Ukraine to become “a military production hub” as counter-offensive stalls

Ukraine to become “a military production hub” as counter-offensive stalls
Over 250 international defence companies were in Kyiv to talk about setting up shop in Ukraine, as the government seeks to break the deadlock on the battlefield, where little progress has been made in months. / bne IntelliNews
By Ben Aris in Berlin October 2, 2023

Ukraine hosted an international defence industry conference in Kyiv on September 30. The country hopes to attract international arms manufacturers and make Ukraine a “large military production hub”, as the government searches for ways to arm itself and break a stalemate that has developed on the battlefield. 

Ukraine's President Volodymyr Zelenskiy suggested that the West create an “arsenal of the free world” in Ukraine where Western firms establish the production of shells, missiles and drones in the first Defence Industries Forum, which brought together representatives of 252 foreign military companies from over 30 countries. Defence ministers and representatives of several countries also attended the event.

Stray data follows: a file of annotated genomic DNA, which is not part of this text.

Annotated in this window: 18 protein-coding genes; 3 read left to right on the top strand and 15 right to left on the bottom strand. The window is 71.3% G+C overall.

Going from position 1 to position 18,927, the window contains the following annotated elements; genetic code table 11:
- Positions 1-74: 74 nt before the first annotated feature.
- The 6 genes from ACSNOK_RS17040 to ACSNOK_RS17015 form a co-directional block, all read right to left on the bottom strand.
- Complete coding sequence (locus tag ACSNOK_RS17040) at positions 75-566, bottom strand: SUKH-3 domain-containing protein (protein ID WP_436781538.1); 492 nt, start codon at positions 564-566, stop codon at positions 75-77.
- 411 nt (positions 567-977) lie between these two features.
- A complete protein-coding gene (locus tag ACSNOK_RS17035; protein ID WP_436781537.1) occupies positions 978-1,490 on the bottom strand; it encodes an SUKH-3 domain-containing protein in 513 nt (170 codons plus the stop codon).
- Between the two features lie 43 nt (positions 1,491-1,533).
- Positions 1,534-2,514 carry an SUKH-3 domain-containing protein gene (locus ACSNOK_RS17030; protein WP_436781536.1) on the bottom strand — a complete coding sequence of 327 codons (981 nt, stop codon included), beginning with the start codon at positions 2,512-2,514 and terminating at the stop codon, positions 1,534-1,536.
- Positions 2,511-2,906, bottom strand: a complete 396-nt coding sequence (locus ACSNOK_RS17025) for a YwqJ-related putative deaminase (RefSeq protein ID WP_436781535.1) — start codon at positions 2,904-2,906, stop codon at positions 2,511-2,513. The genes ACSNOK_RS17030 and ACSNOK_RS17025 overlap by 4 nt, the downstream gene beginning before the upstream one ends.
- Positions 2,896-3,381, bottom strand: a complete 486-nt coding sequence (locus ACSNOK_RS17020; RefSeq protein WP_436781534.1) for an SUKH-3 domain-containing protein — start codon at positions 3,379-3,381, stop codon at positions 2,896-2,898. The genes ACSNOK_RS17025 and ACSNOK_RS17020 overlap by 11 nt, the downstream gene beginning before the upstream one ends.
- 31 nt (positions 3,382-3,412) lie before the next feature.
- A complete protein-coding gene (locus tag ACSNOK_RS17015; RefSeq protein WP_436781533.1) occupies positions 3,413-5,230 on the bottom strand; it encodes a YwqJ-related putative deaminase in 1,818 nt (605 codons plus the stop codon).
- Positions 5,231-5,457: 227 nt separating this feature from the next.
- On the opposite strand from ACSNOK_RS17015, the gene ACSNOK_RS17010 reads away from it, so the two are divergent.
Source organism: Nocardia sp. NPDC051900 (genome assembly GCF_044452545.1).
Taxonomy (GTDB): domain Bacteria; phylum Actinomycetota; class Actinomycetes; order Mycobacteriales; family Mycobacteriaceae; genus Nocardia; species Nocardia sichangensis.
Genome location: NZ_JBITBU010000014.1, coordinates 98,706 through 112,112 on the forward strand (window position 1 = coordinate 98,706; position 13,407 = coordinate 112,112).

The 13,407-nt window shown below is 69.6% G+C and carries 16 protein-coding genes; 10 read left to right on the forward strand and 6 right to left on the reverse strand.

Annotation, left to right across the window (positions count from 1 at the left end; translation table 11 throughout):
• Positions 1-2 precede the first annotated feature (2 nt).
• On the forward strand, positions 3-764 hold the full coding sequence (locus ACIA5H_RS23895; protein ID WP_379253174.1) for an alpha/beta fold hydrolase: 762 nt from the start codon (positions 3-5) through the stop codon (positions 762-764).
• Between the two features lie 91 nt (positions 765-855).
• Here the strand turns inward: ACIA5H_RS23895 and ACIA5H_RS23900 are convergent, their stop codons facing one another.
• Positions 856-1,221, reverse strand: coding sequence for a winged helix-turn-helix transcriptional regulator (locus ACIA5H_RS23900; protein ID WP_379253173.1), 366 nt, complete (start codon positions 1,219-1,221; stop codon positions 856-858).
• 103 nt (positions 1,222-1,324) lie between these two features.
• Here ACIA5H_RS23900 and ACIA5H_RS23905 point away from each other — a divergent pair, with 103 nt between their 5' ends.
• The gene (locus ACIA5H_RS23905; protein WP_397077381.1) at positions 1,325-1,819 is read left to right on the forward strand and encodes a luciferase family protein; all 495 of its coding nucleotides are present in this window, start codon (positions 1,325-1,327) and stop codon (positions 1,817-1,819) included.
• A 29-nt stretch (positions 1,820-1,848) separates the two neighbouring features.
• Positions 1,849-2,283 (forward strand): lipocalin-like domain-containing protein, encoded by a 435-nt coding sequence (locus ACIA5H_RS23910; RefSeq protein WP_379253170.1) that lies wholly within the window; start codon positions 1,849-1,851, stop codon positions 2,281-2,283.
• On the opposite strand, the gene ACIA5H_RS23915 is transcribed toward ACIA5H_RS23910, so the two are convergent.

Zelenskiy is ready to offer “special conditions” to companies that will produce weapons with Ukraine or on its territory. The event marked a new development in support of Ukraine, with the previous focus being on the delivery of weapons, repair of damaged equipment and military training of Ukrainian soldiers.

“Heroism alone cannot intercept missiles. Ukraine needs capabilities, high quality, high quantity, and quickly. There is no defence without industry,” said Nato Secretary General Jens Stoltenberg, who spoke by video link during the forum on the day after his visit to Kyiv.

As bne IntelliNews reported, Ukraine was running out of ammunition last year, and since then the West has invested almost nothing into ammunition production, leaving the AFU undersupplied and outgunned by their Russian opponents.